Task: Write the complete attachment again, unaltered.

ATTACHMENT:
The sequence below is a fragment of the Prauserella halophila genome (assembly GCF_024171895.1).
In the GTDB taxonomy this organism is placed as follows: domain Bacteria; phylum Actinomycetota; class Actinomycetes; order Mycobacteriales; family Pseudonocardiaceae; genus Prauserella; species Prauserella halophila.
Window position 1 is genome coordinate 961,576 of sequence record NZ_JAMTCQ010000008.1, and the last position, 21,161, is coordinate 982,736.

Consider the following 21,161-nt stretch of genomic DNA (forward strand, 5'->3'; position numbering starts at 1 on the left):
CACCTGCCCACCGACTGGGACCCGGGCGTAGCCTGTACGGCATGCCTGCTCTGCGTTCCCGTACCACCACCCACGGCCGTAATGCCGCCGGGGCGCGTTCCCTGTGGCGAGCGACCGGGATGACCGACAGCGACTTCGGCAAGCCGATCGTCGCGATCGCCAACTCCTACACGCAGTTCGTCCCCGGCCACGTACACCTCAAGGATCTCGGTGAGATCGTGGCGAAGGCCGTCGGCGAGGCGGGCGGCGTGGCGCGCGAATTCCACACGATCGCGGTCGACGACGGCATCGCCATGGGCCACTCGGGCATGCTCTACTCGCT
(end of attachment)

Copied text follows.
The sequence below is a fragment of the Prauserella halophila genome (assembly GCF_024171895.1).
In the GTDB taxonomy this organism is placed as follows: domain Bacteria; phylum Actinomycetota; class Actinomycetes; order Mycobacteriales; family Pseudonocardiaceae; genus Prauserella; species Prauserella halophila.
Window position 1 is genome coordinate 961,576 of sequence record NZ_JAMTCQ010000008.1, and the last position, 21,161, is coordinate 982,736.

Consider the following 21,161-nt stretch of genomic DNA (forward strand, 5'->3'; position numbering starts at 1 on the left):
CACCTGCCCACCGACTGGGACCCGGGCGTAGCCTGTACGGCATGCCTGCTCTGCGTTCCCGTACCACCACCCACGGCCGTAATGCCGCCGGGGCGCGTTCCCTGTGGCGAGCGACCGGGATGACCGACAGCGACTTCGGCAAGCCGATCGTCGCGATCGCCAACTCCTACACGCAGTTCGTCCCCGGCCACGTACACCTCAAGGATCTCGGTGAGATCGTGGCGAAGGCCGTCGGCGAGGCGGGCGGCGTGGCGCGCGAATTCCACACGATCGCGGTCGACGACGGCATCGCCATGGGCCACTCGGGCATGCTCTACTCGCT